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A Peaceable Kingdom

Thursday, March 27, 2014


Quite a lineup--five scarlets, one great green, and its hybrid great green x scarlet baby.
We're still at Don Alvaro's macaw rescue ranch.
A wild white-faced capuchin moves in to make some trouble. She wants a peanut, too. Or all the peanuts. Give me all the peanuts.


A great green macaw walks up a tree trunk. Its feathers shine with health. I couldn't believe the exquisite condition of these birds. Natural food, humidity, the society of others and freedom--they all make for healthy, happy birds.


Here comes a great green!


To see these birds bombing by at eye level is something I'll never forget. And catch the color of the reverse on the tail feathers--tomato red and blue reverses to gold and green.


Those who were brave enough to hold the peanut bin might get sat upon. Nancy loves it!



Photo by Jim Palmer

Conejo, or "Rabbit," was this donkey's name. He was the loveliest, most placid animal I've ever met. He moved quietly around the garden, like the macaws, free to go, but choosing to stay. And he came up to give a little love to pet-starved travelers like Kim.


Don Alvaro saw me feeding him some of the delicious pineapple he'd set out for the human visitors, and brought out the rinds and cores for me to give to Conejo. I gave him a whole core and the juice just flowed from his soft mouth.


If I could have packed that donkey in my luggage, I'd have brought him home. He was that lovely.


I saw a female great curassow hanging around in the big macaw flight. Noted that she'd been pinioned, a cruel operation that cuts the distal joint of the wing at the bird's wrist, rendering it flightless. Knew for sure that Don Alvaro would never do such a thing, and that he'd rescued her from somewhere.

I'd talked with captive great curassows in Brasil, and had a hunch she might be lonesome. I made a soft, low hmmmmm in my throat. She walked up to me and let me caress her soft face.


 And she answered with her own low humming.


Amy got to pet her, too.


and so did Kim


and Nancy A.


 The paca (a kind of long-legged forest rodent) was very, very jealous. He tried to interfere while we were petting the curassow. I petted him, too, but I was a little nervous about his extra-long incisors.


I did not pet the female jaguar, who was caged with a male. They had been killing cattle in Nicaragua, and were trapped and slated for death when Don Alvaro intervened.



Don Alvaro's farm is a peaceable kingdom, a place where animals have another chance. However sad its life was before coming to this farm, every animal there has clearly been treated with love from the moment it arrived. I could see that in the curassow's eye, feel it in her warm skin.


And it was magic.

12 comments:

Your words and pictures are a bit magical as well!

Lovely post and animals and humans.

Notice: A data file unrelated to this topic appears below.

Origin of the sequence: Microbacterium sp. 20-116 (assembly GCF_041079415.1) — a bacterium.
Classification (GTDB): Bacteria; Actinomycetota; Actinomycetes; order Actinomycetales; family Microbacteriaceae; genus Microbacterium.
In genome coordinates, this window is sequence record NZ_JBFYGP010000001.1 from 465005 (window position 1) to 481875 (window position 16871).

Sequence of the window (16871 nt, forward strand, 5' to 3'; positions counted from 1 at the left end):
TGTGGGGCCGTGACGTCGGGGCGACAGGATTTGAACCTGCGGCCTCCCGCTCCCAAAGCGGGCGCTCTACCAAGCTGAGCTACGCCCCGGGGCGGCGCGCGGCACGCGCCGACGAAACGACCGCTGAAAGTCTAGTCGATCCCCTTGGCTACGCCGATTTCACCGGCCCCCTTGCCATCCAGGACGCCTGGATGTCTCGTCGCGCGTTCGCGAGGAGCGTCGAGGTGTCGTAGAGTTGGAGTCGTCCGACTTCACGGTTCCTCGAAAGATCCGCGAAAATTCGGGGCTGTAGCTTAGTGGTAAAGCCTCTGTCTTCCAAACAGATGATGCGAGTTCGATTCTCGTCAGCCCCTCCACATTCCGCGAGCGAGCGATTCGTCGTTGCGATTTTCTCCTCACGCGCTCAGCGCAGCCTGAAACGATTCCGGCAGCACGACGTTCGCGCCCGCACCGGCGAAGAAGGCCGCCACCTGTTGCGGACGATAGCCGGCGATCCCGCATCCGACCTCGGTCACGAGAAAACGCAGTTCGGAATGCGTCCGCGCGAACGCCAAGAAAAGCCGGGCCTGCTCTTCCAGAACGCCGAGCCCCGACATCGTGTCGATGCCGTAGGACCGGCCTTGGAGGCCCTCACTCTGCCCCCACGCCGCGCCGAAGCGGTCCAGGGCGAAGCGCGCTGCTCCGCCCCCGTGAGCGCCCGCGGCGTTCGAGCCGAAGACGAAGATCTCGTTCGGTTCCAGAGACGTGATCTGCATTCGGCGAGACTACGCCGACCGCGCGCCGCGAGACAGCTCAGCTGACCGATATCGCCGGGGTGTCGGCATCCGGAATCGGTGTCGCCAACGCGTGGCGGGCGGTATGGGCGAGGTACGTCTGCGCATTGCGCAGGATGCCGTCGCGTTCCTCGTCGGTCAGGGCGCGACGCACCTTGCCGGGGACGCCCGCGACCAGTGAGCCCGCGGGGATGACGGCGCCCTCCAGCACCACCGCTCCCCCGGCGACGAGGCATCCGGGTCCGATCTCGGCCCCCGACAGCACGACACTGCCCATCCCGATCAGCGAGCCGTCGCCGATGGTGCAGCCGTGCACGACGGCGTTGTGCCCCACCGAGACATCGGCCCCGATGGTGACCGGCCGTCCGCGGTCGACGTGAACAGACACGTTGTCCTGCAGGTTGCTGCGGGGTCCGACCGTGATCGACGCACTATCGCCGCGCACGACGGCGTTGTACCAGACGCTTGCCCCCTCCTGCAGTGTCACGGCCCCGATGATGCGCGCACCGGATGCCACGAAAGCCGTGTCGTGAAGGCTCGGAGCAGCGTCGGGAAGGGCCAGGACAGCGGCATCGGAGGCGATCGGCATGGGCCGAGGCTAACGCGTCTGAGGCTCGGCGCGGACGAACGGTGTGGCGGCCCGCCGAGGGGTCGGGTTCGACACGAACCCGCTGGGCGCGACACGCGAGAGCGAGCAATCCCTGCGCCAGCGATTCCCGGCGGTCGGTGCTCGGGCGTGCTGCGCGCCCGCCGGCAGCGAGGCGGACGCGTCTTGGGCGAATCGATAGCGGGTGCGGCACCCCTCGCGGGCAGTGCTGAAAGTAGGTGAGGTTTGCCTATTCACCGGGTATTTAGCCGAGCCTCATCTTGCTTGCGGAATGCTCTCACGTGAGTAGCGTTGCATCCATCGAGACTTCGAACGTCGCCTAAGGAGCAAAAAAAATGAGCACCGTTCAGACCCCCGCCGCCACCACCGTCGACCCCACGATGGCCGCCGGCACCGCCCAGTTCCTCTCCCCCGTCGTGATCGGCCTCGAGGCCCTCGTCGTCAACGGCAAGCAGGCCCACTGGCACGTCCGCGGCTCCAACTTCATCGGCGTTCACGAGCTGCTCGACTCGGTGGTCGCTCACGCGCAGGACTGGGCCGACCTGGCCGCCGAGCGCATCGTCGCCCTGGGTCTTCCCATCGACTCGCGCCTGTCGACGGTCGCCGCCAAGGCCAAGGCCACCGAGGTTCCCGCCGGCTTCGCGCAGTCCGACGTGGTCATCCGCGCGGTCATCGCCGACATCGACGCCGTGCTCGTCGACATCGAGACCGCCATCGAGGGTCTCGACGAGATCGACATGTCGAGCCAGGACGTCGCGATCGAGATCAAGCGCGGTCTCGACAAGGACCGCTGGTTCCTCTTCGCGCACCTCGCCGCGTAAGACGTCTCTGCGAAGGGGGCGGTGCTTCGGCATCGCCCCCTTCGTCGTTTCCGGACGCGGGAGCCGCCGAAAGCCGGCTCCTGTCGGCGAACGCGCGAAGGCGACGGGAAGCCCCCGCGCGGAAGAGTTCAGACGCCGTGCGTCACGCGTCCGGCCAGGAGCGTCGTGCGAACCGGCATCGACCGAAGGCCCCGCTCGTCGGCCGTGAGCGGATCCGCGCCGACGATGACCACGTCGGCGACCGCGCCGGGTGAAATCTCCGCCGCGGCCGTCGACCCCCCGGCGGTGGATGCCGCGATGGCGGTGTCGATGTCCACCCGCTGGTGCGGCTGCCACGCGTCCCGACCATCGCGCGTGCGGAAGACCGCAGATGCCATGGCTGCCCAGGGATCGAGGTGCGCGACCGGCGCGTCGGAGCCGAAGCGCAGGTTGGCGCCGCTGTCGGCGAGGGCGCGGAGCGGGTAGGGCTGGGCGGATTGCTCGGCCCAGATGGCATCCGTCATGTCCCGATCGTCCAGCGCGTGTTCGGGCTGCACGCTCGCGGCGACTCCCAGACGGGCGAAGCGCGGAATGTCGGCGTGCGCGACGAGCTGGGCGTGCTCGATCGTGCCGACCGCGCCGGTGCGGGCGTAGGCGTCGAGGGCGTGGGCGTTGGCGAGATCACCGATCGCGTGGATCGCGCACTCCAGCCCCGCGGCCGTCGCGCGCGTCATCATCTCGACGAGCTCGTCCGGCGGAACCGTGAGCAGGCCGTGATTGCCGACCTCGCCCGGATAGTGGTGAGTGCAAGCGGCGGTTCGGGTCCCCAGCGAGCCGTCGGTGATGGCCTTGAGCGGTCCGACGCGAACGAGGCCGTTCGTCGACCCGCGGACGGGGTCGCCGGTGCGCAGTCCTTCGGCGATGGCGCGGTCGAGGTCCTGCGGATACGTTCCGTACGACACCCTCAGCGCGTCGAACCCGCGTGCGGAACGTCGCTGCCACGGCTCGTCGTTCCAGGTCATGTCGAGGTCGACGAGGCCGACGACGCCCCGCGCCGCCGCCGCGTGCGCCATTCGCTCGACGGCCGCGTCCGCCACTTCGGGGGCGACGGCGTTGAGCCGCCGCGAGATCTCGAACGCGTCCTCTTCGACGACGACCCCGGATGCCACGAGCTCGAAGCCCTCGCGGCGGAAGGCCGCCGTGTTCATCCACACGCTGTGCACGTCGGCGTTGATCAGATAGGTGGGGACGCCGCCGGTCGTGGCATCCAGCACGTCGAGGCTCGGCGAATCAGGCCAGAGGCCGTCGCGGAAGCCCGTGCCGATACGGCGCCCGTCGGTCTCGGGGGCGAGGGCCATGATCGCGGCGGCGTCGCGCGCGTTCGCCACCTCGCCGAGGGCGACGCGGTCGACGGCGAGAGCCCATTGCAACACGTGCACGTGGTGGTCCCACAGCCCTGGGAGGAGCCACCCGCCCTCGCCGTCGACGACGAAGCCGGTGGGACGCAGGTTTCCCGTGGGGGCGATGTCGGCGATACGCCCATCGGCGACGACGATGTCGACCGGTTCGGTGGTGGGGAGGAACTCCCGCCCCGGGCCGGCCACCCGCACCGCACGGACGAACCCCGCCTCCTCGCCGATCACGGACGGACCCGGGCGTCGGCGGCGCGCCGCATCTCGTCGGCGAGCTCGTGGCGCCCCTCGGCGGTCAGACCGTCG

I love this in every way.

I wish life were like this everywhere, everyday for everybody and everything. Beautiful.

Don Alvaro sounds like an angel. I am so happy that you have shared your experiences and photos from his little bit of parrot-dise. Sorry. I couldn't stop myself.

Most of us can only dream! I love love love this and the color and happiness on everyone's face.

Your words and pictures really touched me. It's heartwarming to know that people like Don Alvaro really, truly exist. I recently came across a website called "The Gentle Barn". I think you would enjoy checking it out, Julie. The lady who started it is another kind and gentle soul. She rescues so many farm animals that have been badly treated and gives them a new chance at life. A truly magical person. Thank you for sharing your amazing trip with us. It was quite an experience to read your stories. Oh how I loved those red-eyed frogs!!!!

Your pics are always beautiful, but I just cannot get over those of the macaws. My goodness, they are just fantastically beautiful beyond description! To your point about how awful it must be for them to be caged, I've never seen one in flight and now I will feel even worse for those I come across that will never float in the air over the jungle. I've never gotten to experience the colors underneath when they fly-just wow. Between the macaws and donkey, not sure how you ever left there. How lucky all the animals are to have Don Alvaro.

TJ

Posted by Anonymous March 28, 2014 at 7:02 AM

So wonderful. Blessings on Don Alvaro and on you, Julie.

Posted by Gail Spratley March 28, 2014 at 7:31 AM

Beautiful spell, Sorceress Julie.
One thing... you gave the core to the donkey?
Best part of the pineapple!
He must be a very special donkey.

After reading earlier today about wolf killings out west, reading about this peaceable kingdom renewed my faith in humanity.

Just returned from a mission trip to Guatemala where I rode a horse named Conejo! What a coincidence! I thought of you every time I saw a bird. There were some beautiful ones there.

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